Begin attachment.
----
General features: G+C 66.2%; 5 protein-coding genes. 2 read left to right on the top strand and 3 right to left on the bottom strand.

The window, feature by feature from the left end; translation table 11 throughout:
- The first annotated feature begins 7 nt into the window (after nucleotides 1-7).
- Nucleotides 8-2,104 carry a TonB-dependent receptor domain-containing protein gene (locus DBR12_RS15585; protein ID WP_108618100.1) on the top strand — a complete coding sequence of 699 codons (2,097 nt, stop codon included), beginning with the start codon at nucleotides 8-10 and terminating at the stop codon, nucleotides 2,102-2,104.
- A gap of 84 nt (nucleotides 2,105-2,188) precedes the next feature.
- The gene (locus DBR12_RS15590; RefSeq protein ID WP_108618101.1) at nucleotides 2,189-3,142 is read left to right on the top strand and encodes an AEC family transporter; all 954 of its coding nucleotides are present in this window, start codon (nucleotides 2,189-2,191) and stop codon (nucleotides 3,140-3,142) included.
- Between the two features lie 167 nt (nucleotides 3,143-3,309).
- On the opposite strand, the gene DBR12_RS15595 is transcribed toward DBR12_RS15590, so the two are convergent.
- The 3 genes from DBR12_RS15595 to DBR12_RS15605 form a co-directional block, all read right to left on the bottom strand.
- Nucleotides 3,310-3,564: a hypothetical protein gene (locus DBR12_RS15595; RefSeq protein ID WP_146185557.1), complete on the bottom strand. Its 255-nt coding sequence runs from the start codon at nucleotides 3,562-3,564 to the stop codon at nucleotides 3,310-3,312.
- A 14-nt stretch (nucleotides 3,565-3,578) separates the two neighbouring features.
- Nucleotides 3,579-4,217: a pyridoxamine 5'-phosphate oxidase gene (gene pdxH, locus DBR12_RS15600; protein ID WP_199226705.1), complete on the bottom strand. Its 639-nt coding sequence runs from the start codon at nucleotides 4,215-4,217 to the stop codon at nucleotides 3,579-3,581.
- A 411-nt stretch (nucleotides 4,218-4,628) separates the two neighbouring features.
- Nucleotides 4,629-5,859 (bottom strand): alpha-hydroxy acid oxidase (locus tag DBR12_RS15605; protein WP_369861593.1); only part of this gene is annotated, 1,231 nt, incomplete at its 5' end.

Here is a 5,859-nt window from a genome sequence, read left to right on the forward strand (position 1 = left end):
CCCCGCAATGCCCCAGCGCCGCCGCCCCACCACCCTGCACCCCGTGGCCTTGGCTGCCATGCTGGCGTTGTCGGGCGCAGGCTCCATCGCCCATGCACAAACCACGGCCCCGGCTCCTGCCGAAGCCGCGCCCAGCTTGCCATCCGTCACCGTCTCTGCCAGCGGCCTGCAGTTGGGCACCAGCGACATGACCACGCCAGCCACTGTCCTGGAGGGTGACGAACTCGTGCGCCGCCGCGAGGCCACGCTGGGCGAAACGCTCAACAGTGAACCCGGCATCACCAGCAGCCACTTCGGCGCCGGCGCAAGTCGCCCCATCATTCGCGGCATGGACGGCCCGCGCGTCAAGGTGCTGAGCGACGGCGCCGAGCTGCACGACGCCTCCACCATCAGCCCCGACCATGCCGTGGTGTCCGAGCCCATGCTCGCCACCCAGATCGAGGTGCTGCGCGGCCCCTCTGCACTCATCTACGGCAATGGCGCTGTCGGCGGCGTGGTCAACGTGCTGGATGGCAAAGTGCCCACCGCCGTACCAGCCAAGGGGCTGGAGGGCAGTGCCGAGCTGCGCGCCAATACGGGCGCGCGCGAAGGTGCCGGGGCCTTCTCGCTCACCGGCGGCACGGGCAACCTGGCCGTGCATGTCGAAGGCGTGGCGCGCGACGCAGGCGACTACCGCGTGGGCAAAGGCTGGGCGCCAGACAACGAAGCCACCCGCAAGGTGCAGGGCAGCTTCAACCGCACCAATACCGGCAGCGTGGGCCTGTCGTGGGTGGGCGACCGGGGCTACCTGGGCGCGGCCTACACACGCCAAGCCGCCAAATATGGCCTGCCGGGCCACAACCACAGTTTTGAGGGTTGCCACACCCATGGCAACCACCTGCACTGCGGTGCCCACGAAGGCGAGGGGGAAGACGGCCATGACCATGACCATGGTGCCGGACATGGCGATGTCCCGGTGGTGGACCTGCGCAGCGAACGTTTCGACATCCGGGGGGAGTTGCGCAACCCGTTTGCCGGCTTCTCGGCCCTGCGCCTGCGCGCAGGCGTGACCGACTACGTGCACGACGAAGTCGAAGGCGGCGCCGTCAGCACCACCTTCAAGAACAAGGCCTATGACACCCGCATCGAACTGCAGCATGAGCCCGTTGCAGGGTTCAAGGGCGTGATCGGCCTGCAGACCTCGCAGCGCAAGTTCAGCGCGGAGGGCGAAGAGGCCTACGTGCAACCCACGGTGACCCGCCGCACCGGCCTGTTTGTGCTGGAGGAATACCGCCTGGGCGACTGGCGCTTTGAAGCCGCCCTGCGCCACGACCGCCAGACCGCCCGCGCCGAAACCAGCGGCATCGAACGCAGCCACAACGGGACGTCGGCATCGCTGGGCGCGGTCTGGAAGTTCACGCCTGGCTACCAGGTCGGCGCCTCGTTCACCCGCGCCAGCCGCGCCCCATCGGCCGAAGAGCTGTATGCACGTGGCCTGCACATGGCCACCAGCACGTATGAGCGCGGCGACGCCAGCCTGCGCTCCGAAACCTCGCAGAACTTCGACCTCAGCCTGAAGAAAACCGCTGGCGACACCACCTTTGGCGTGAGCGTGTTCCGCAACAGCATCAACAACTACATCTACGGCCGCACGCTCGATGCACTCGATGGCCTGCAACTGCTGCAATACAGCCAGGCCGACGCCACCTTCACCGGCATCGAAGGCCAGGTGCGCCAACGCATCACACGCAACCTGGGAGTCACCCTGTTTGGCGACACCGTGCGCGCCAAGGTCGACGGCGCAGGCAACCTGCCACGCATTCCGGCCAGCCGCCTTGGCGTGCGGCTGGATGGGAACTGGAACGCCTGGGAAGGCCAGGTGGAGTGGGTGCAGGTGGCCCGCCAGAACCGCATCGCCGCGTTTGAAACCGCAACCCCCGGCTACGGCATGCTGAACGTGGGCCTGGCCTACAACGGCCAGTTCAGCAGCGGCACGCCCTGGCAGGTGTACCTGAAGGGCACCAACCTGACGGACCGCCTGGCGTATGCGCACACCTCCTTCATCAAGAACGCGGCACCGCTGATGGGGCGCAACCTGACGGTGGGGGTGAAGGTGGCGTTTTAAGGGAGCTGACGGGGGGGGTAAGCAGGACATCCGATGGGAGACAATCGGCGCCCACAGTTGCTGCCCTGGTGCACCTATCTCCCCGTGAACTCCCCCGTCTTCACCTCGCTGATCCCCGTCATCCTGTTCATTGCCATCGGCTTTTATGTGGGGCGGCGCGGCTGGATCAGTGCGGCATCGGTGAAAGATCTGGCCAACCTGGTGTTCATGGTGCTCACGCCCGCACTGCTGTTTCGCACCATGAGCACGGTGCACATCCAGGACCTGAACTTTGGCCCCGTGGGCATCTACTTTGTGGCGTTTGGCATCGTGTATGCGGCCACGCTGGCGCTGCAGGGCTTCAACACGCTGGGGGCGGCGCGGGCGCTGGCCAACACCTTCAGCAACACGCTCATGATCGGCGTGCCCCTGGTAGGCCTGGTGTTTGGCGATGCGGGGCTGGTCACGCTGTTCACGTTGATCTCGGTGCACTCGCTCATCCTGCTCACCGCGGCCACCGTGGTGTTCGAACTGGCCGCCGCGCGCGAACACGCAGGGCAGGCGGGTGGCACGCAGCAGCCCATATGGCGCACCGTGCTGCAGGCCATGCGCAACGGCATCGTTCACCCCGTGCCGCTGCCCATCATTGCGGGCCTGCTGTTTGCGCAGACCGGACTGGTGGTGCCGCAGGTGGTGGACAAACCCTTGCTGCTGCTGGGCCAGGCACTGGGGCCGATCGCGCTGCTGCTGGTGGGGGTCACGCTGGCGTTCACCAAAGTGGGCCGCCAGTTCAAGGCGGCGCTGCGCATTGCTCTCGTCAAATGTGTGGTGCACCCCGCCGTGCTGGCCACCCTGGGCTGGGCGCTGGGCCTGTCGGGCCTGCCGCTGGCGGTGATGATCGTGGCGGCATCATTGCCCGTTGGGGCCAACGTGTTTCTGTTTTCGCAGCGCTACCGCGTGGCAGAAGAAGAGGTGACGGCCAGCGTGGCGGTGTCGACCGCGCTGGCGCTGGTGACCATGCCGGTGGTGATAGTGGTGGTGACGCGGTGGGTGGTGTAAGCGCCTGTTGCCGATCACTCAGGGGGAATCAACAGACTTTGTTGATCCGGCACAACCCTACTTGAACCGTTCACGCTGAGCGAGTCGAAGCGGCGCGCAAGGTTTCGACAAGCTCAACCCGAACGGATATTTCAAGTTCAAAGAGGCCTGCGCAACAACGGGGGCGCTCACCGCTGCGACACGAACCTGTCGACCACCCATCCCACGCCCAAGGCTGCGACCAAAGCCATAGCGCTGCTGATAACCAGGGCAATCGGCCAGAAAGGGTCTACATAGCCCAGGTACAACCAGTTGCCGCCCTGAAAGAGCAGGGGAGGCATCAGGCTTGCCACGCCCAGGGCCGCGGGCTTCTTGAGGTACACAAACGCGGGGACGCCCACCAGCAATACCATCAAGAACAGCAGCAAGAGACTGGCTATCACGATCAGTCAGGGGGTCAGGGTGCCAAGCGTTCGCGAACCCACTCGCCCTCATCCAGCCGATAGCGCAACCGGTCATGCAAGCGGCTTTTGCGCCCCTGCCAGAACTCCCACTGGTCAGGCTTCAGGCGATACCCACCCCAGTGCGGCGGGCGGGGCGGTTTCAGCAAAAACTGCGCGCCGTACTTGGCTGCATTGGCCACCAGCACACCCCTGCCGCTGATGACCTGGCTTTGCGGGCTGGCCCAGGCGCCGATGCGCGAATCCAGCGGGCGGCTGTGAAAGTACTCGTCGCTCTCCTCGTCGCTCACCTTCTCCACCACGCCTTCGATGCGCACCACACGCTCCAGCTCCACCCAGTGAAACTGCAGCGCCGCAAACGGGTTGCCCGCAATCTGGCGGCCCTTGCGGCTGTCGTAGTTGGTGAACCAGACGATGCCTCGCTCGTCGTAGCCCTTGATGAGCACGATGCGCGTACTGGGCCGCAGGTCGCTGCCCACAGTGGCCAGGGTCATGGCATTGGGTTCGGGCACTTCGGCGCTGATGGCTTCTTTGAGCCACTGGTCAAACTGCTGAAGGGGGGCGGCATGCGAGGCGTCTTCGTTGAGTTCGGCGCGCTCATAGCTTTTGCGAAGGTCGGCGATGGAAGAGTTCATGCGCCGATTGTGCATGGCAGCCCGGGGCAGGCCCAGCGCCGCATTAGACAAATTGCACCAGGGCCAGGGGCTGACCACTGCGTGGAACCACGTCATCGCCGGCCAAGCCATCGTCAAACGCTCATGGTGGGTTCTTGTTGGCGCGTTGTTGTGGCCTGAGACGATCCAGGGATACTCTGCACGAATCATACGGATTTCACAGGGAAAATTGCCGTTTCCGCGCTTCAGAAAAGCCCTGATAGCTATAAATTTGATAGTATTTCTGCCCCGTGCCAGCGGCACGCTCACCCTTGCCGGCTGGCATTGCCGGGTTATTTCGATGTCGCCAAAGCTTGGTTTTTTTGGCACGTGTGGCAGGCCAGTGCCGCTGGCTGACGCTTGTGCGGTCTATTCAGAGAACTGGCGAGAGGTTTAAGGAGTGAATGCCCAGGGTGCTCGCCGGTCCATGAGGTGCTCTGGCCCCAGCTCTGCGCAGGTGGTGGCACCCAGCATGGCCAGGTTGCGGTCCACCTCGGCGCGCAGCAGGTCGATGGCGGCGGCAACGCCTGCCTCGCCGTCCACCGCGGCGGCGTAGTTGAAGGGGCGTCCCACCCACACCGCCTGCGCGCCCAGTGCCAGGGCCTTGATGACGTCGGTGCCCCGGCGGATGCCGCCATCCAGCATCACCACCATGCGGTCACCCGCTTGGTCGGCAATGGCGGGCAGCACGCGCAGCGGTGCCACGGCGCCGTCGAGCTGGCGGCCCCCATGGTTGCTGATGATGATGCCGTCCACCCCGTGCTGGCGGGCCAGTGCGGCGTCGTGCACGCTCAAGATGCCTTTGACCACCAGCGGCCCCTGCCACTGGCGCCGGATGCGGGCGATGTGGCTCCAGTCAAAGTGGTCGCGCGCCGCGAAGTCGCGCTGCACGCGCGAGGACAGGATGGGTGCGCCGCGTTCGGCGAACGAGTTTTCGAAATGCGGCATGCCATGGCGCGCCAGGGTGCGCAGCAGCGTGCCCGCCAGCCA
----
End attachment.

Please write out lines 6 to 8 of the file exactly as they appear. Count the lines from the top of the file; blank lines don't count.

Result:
- The gene (locus DBR12_RS15590; RefSeq protein ID WP_108618101.1) at nucleotides 2,189-3,142 is read left to right on the top strand and encodes an AEC family transporter; all 954 of its coding nucleotides are present in this window, start codon (nucleotides 2,189-2,191) and stop codon (nucleotides 3,140-3,142) included.
- Between the two features lie 167 nt (nucleotides 3,143-3,309).
- On the opposite strand, the gene DBR12_RS15595 is transcribed toward DBR12_RS15590, so the two are convergent.